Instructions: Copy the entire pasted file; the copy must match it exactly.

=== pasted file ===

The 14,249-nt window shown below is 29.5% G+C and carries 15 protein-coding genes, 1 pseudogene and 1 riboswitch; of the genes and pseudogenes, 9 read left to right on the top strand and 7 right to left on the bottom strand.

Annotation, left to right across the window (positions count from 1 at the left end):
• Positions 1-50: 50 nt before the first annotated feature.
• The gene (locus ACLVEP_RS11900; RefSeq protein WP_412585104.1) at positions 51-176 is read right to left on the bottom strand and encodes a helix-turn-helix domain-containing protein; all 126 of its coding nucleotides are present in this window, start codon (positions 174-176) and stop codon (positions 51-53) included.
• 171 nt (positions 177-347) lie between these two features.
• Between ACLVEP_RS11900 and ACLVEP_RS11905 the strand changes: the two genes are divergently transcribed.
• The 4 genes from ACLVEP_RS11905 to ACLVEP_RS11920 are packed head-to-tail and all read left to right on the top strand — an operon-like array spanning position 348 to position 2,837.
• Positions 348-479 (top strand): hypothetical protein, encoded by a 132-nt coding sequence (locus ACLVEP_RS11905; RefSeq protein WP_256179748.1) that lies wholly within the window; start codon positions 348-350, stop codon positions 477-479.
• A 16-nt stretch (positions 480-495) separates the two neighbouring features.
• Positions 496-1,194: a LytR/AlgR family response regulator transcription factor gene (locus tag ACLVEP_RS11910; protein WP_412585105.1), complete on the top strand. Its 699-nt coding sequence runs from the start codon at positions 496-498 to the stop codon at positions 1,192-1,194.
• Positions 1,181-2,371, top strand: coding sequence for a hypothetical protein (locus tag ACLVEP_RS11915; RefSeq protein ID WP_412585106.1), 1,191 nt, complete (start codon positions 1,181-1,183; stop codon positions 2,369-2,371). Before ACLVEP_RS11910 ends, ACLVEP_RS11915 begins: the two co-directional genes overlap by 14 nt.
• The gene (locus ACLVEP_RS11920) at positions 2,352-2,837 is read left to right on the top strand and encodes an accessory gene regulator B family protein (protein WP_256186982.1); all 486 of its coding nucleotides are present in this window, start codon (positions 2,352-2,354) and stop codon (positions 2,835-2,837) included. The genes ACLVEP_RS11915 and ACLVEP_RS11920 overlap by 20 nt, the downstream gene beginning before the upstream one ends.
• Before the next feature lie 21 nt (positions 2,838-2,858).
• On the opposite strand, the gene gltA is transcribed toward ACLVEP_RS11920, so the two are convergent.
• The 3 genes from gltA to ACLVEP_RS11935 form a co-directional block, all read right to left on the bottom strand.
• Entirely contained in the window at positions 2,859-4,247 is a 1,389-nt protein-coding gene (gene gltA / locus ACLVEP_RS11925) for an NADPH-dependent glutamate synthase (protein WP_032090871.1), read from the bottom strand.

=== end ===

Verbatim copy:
The 14,249-nt window shown below is 29.5% G+C and carries 15 protein-coding genes, 1 pseudogene and 1 riboswitch; of the genes and pseudogenes, 9 read left to right on the top strand and 7 right to left on the bottom strand.

Annotation, left to right across the window (positions count from 1 at the left end):
• Positions 1-50: 50 nt before the first annotated feature.
• The gene (locus ACLVEP_RS11900; RefSeq protein WP_412585104.1) at positions 51-176 is read right to left on the bottom strand and encodes a helix-turn-helix domain-containing protein; all 126 of its coding nucleotides are present in this window, start codon (positions 174-176) and stop codon (positions 51-53) included.
• 171 nt (positions 177-347) lie between these two features.
• Between ACLVEP_RS11900 and ACLVEP_RS11905 the strand changes: the two genes are divergently transcribed.
• The 4 genes from ACLVEP_RS11905 to ACLVEP_RS11920 are packed head-to-tail and all read left to right on the top strand — an operon-like array spanning position 348 to position 2,837.
• Positions 348-479 (top strand): hypothetical protein, encoded by a 132-nt coding sequence (locus ACLVEP_RS11905; RefSeq protein WP_256179748.1) that lies wholly within the window; start codon positions 348-350, stop codon positions 477-479.
• A 16-nt stretch (positions 480-495) separates the two neighbouring features.
• Positions 496-1,194: a LytR/AlgR family response regulator transcription factor gene (locus tag ACLVEP_RS11910; protein WP_412585105.1), complete on the top strand. Its 699-nt coding sequence runs from the start codon at positions 496-498 to the stop codon at positions 1,192-1,194.
• Positions 1,181-2,371, top strand: coding sequence for a hypothetical protein (locus tag ACLVEP_RS11915; RefSeq protein ID WP_412585106.1), 1,191 nt, complete (start codon positions 1,181-1,183; stop codon positions 2,369-2,371). Before ACLVEP_RS11910 ends, ACLVEP_RS11915 begins: the two co-directional genes overlap by 14 nt.
• The gene (locus ACLVEP_RS11920) at positions 2,352-2,837 is read left to right on the top strand and encodes an accessory gene regulator B family protein (protein WP_256186982.1); all 486 of its coding nucleotides are present in this window, start codon (positions 2,352-2,354) and stop codon (positions 2,835-2,837) included. The genes ACLVEP_RS11915 and ACLVEP_RS11920 overlap by 20 nt, the downstream gene beginning before the upstream one ends.
• Before the next feature lie 21 nt (positions 2,838-2,858).
• On the opposite strand, the gene gltA is transcribed toward ACLVEP_RS11920, so the two are convergent.
• The 3 genes from gltA to ACLVEP_RS11935 form a co-directional block, all read right to left on the bottom strand.
• Entirely contained in the window at positions 2,859-4,247 is a 1,389-nt protein-coding gene (gene gltA / locus ACLVEP_RS11925) for an NADPH-dependent glutamate synthase (protein WP_032090871.1), read from the bottom strand.